Today's daily clips from the NCDP
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Hurricane Michael 

Hurricane Michael is now category 2, on path to hit Carolinas after Florida landfall
N&O // Aaron Moody & Mark Price // October 9, 2018

Summary: Hurricane Michael became a Category 2 hurricane early Tuesday and should reach Category 3 by the time it makes landfall Wednesday and begins a predicted trek toward the Carolinas, says the National Hurricane Center. Category 3 hurricanes are considered “major” and have winds in the 111 to 129 mph range. The storm, which now has 100 mph winds, is expected to hit Florida somewhere between Panama City and Tallahassee, reports CNN. It will bring life-threatening flash flooding to the Florida Panhandle and Big Bend region of the state, says the hurricane center. Winds of 50 to 70 mph will be felt in parts of the Carolinas as early as 8 p.m. Wednesday, the National Hurricane Center says.

Death Toll

Who decides that a death was caused by Hurricane Florence? And why does it matter?
Charlotte Observer // Richard Stradling // October 8, 2018

Summary: Both men died when they fell — one from a ladder, the other from a roof — while they were cleaning up after Hurricane Florence even as the storm was still causing rivers to rise in Eastern North Carolina. Gov. Roy Cooper announced last Tuesday that they were the 38th and 39th people in North Carolina to lose their lives as a result of the storm. It had taken 10 days for the two men to officially be added to the storm’s death toll. The lag time illustrates how difficult it can be to fully account for the number of deaths caused by a natural disaster as large and widespread as a hurricane. That they were added to the list at all shows how important that full accounting is. The death toll is an important way of measuring the magnitude of a storm like Florence; at each one of his daily briefings after the hurricane, Cooper always provided the latest number. But emergency managers say the most meaningful information is how those people died.

Nearly Half of Tar Heels Killed by Hurricane Florence Were 70 or Older
NC Health News // Thomas Goldsmith // October 8, 2018

Summary: Hurricane Florence hit older Tar Heels harder. That’s the takeaway from a state-compiled list of the adults who died as a result of the catastrophic storm. It shows that two out of three North Carolinians who died during or as a result of Florence were 60 or older, and nearly half were 70 or older. The median age of adults who died during or as a result of the storm was 67, while the statewide median age is 38.3.

He died Sept. 20. Hurricane Florence is now being blamed.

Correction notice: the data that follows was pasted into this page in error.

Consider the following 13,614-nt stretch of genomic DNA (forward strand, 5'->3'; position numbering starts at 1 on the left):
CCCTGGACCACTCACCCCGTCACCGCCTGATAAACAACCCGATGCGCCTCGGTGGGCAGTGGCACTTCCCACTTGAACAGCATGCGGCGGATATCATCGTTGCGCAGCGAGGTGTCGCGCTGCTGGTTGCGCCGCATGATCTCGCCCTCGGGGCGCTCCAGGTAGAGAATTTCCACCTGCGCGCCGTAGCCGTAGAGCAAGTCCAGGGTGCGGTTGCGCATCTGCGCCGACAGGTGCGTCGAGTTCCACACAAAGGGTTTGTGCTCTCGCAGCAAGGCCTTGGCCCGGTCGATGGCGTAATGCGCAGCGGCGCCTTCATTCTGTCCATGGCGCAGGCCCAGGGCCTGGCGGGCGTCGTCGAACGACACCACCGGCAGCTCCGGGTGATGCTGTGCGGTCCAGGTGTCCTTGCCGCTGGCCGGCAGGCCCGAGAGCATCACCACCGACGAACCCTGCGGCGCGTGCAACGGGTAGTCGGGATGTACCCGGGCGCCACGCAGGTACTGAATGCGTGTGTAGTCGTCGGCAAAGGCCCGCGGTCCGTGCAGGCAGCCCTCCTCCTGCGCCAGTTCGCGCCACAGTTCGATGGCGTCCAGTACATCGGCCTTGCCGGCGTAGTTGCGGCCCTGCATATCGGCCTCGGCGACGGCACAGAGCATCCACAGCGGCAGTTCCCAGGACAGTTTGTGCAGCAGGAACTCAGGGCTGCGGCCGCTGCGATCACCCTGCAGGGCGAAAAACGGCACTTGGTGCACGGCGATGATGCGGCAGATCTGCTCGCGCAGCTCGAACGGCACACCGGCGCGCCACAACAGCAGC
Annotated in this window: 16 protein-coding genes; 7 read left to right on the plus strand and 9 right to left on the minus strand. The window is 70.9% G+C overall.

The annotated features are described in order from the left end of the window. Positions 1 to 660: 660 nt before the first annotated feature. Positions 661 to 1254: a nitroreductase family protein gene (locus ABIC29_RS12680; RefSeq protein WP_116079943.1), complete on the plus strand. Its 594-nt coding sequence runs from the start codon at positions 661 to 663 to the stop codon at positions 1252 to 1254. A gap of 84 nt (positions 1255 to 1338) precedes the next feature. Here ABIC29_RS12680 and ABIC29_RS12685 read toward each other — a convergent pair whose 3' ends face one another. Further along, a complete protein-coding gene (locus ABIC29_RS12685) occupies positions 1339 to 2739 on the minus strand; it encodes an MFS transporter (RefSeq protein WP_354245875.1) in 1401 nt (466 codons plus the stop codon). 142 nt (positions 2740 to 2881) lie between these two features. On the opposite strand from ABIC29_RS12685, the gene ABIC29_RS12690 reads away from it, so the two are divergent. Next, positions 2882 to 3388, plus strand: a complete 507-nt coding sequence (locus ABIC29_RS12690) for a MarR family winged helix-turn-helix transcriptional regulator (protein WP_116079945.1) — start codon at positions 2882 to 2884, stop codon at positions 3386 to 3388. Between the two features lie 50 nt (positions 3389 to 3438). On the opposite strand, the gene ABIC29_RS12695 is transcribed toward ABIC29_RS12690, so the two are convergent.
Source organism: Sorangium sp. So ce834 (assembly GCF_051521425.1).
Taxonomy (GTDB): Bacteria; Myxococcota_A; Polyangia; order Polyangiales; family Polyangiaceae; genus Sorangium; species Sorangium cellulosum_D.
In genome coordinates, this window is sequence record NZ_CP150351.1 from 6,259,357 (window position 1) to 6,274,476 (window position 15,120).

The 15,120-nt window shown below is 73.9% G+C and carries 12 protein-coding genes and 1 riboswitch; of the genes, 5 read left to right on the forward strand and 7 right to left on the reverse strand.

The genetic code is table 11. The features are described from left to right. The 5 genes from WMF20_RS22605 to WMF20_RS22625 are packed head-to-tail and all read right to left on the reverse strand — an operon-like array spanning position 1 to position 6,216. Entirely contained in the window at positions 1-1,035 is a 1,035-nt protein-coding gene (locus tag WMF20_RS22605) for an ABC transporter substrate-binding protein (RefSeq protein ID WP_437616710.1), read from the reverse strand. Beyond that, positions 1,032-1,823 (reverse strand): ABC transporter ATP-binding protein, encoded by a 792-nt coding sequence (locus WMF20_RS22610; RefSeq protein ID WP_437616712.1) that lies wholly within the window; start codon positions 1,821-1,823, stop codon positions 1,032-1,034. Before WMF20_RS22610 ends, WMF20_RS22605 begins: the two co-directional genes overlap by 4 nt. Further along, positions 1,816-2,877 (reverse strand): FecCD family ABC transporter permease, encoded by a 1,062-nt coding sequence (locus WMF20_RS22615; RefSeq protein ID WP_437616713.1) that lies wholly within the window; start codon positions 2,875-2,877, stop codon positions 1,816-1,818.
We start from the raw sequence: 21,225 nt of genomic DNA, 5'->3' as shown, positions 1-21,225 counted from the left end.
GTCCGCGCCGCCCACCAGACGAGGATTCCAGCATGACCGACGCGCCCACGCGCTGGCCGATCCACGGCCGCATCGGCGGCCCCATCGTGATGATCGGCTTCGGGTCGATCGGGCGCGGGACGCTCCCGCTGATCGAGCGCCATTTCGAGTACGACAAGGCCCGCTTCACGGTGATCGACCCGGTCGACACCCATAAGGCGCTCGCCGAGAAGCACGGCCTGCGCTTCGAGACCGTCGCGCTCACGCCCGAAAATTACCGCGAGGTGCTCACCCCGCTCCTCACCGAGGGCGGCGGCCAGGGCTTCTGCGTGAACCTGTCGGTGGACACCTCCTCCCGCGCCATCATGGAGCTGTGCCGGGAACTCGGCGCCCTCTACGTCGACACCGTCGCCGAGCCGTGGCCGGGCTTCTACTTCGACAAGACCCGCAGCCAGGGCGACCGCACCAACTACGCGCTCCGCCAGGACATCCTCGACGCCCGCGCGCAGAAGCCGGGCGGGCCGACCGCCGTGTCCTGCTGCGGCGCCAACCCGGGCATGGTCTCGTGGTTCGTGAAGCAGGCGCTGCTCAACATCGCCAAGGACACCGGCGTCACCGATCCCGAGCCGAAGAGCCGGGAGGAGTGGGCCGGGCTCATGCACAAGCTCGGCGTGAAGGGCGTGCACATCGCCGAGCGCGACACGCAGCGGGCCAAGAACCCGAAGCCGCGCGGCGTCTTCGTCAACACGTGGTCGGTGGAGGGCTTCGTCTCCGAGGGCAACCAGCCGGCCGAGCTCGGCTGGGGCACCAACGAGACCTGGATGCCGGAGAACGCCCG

N&O // Richard Stradling // October 8, 2018

Summary: More than three weeks after Hurricane Florence made landfall in North Carolina, state officials have attributed another death to the storm. A 68-year-old man in Onslow County died of “natural disease exacerbated by storm cleanup,” according to the Office of the Chief Medical Examiner, which determines whether a death is related to the storm. The addition brings the official death toll from Florence in North Carolina to 40. The man died on Sept. 20, according to the medical examiner’s records. He was added to the list of 39 other storm-related deaths on Monday, a sign of how slow and difficult it can be to get a full accounting of a storm’s death toll.

Housing Impact

Hundreds In Shelters 3 Weeks After Florence Reached Land
WFAE // AP // October 6, 2018

Summary: Hundreds of displaced residents remained in eastern North Carolina shelters three weeks after Hurricane Florence's eye reached the Atlantic coast. The state emergency management office says 11 shelters counted 625 people early Friday, compared with the 22,000 people in over 100 shelters when the storm arrived. Emergency management office spokesman Keith Acree said 1,000 other people are benefiting from a government program that provides temporary housing such as hotel rooms while more permanent housing is located.Rescue/Recovery

Agricultural Impact

WWAY // AP // October 8, 2018

Summary: North Carolina’s agriculture agency asked state legislators Monday for over $300 million to address cleanup and recovery after Hurricane Florence, with most going toward direct payments to farmers who lost crops and livestock to help them stay in business. Agriculture Commissioner Steve Troxler made the impassioned pitch to a General Assembly committee a week before the legislature reconvenes to take its second step in addressing last month’s massive rains and historic flooding. “This is an unprecedented crisis for North Carolina agriculture. Florence was an unprecedented storm that could not have come at a worse time for agriculture,” Troxler told the agriculture oversight panel. Some key legislators, however, wanted more information before endorsing the payment program. Troxler said without substantial state assistance, some agriculture communities won’t survive.

Lawmakers leery of handing money out to farmers after Florence
WRAL // Matthew Burns // October 8, 2018